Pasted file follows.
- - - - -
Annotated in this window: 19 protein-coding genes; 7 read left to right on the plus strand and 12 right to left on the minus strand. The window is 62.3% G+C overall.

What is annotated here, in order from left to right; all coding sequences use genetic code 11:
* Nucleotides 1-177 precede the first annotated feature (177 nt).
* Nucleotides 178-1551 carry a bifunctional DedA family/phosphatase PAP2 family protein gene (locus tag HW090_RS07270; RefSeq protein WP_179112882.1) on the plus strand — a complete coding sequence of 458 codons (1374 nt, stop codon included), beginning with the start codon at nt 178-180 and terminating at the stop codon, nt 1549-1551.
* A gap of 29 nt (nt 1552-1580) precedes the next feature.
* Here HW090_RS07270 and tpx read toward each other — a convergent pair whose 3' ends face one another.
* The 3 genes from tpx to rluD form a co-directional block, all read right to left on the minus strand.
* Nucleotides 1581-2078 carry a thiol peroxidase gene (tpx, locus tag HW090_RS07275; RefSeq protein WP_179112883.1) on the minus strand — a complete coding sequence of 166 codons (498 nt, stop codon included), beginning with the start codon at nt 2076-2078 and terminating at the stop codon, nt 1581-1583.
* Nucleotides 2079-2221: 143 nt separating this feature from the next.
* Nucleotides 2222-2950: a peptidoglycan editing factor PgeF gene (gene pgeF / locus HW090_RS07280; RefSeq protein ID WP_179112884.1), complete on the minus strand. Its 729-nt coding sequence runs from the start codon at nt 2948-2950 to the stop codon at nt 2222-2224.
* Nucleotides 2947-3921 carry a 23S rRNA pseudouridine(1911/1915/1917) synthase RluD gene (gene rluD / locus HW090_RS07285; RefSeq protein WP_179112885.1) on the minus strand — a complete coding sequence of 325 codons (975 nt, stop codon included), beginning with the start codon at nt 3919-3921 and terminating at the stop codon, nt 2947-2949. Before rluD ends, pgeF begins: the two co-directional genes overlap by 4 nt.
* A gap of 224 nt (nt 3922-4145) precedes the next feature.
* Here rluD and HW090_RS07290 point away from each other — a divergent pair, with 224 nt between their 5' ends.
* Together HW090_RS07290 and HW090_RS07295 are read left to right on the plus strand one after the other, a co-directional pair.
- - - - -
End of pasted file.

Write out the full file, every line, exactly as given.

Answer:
Annotated in this window: 19 protein-coding genes; 7 read left to right on the plus strand and 12 right to left on the minus strand. The window is 62.3% G+C overall.

What is annotated here, in order from left to right; all coding sequences use genetic code 11:
* Nucleotides 1-177 precede the first annotated feature (177 nt).
* Nucleotides 178-1551 carry a bifunctional DedA family/phosphatase PAP2 family protein gene (locus tag HW090_RS07270; RefSeq protein WP_179112882.1) on the plus strand — a complete coding sequence of 458 codons (1374 nt, stop codon included), beginning with the start codon at nt 178-180 and terminating at the stop codon, nt 1549-1551.
* A gap of 29 nt (nt 1552-1580) precedes the next feature.
* Here HW090_RS07270 and tpx read toward each other — a convergent pair whose 3' ends face one another.
* The 3 genes from tpx to rluD form a co-directional block, all read right to left on the minus strand.
* Nucleotides 1581-2078 carry a thiol peroxidase gene (tpx, locus tag HW090_RS07275; RefSeq protein WP_179112883.1) on the minus strand — a complete coding sequence of 166 codons (498 nt, stop codon included), beginning with the start codon at nt 2076-2078 and terminating at the stop codon, nt 1581-1583.
* Nucleotides 2079-2221: 143 nt separating this feature from the next.
* Nucleotides 2222-2950: a peptidoglycan editing factor PgeF gene (gene pgeF / locus HW090_RS07280; RefSeq protein ID WP_179112884.1), complete on the minus strand. Its 729-nt coding sequence runs from the start codon at nt 2948-2950 to the stop codon at nt 2222-2224.
* Nucleotides 2947-3921 carry a 23S rRNA pseudouridine(1911/1915/1917) synthase RluD gene (gene rluD / locus HW090_RS07285; RefSeq protein WP_179112885.1) on the minus strand — a complete coding sequence of 325 codons (975 nt, stop codon included), beginning with the start codon at nt 3919-3921 and terminating at the stop codon, nt 2947-2949. Before rluD ends, pgeF begins: the two co-directional genes overlap by 4 nt.
* A gap of 224 nt (nt 3922-4145) precedes the next feature.
* Here rluD and HW090_RS07290 point away from each other — a divergent pair, with 224 nt between their 5' ends.
* Together HW090_RS07290 and HW090_RS07295 are read left to right on the plus strand one after the other, a co-directional pair.